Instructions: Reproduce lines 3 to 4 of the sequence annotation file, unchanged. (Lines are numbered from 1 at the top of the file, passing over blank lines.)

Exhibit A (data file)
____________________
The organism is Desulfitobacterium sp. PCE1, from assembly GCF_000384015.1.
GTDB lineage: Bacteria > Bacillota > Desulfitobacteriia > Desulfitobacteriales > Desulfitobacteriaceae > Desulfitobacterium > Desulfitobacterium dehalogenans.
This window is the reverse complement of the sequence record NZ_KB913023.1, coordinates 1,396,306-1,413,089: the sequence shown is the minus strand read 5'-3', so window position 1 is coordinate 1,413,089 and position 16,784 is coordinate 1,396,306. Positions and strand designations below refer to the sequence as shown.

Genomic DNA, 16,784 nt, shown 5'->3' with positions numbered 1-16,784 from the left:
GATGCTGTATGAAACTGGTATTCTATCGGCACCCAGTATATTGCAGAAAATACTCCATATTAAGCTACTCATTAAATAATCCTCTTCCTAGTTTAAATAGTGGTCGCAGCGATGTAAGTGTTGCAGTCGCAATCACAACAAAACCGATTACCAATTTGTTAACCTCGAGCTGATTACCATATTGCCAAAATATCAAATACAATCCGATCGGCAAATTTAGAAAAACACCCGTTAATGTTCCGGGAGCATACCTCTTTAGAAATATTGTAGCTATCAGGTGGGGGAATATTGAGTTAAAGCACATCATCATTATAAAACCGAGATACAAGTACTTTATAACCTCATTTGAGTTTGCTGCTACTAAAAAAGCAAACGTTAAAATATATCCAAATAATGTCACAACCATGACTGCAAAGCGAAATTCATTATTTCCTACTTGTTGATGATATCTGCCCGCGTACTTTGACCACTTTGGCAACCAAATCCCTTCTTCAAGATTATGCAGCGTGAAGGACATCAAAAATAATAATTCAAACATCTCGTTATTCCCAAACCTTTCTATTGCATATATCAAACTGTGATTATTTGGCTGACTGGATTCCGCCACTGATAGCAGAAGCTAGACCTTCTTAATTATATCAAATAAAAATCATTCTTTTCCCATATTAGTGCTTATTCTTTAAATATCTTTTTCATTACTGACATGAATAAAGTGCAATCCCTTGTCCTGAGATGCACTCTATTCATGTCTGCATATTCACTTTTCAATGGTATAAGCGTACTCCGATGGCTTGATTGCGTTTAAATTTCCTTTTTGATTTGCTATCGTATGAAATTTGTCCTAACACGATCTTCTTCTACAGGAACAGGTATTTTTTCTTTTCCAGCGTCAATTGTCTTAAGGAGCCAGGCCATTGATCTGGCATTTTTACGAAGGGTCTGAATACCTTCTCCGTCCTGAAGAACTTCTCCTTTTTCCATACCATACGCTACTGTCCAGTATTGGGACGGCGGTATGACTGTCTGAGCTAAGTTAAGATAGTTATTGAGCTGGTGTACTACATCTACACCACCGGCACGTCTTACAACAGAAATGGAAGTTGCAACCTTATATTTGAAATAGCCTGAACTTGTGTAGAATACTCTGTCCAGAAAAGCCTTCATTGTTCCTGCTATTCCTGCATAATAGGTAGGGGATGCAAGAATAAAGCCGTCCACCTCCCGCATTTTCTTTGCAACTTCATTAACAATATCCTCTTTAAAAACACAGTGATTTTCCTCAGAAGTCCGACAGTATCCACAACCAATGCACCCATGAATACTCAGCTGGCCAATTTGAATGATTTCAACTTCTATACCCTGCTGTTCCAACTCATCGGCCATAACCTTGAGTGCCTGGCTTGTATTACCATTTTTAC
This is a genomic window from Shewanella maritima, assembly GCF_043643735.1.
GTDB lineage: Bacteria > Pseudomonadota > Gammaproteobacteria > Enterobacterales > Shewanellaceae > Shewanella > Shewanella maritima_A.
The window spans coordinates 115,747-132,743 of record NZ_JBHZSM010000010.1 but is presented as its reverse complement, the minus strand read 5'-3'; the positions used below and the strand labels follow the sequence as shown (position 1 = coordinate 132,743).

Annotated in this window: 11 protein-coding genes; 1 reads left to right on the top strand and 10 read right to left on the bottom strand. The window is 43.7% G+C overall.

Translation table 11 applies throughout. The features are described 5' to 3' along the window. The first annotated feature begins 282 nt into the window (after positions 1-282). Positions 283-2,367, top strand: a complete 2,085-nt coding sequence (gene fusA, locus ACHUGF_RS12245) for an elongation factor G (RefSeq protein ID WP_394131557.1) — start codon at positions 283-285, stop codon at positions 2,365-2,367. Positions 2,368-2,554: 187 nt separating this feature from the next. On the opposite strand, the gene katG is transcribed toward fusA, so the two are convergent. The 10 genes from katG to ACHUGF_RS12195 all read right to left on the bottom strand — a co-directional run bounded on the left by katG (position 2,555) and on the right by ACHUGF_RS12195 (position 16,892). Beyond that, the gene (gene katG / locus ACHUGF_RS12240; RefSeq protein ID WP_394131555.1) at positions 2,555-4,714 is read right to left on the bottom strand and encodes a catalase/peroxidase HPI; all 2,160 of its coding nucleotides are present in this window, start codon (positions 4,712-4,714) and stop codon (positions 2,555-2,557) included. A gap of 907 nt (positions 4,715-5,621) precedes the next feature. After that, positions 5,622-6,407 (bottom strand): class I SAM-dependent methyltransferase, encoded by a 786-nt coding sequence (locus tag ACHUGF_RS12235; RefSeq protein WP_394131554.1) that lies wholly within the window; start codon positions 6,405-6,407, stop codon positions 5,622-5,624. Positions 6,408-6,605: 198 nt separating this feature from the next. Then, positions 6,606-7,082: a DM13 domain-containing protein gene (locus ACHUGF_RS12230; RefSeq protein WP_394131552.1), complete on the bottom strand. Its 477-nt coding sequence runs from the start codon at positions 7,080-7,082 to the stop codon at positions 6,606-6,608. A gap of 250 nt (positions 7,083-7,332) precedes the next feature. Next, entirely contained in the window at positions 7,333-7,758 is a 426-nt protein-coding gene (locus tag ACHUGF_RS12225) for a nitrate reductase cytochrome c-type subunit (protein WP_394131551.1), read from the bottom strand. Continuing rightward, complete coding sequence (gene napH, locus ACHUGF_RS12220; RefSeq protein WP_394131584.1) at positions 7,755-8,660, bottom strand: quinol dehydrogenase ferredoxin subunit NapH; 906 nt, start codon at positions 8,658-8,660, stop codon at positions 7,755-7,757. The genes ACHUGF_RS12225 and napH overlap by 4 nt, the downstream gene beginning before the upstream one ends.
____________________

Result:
This window is the reverse complement of the sequence record NZ_KB913023.1, coordinates 1,396,306-1,413,089: the sequence shown is the minus strand read 5'-3', so window position 1 is coordinate 1,413,089 and position 16,784 is coordinate 1,396,306. Positions and strand designations below refer to the sequence as shown.

Genomic DNA, 16,784 nt, shown 5'->3' with positions numbered 1-16,784 from the left: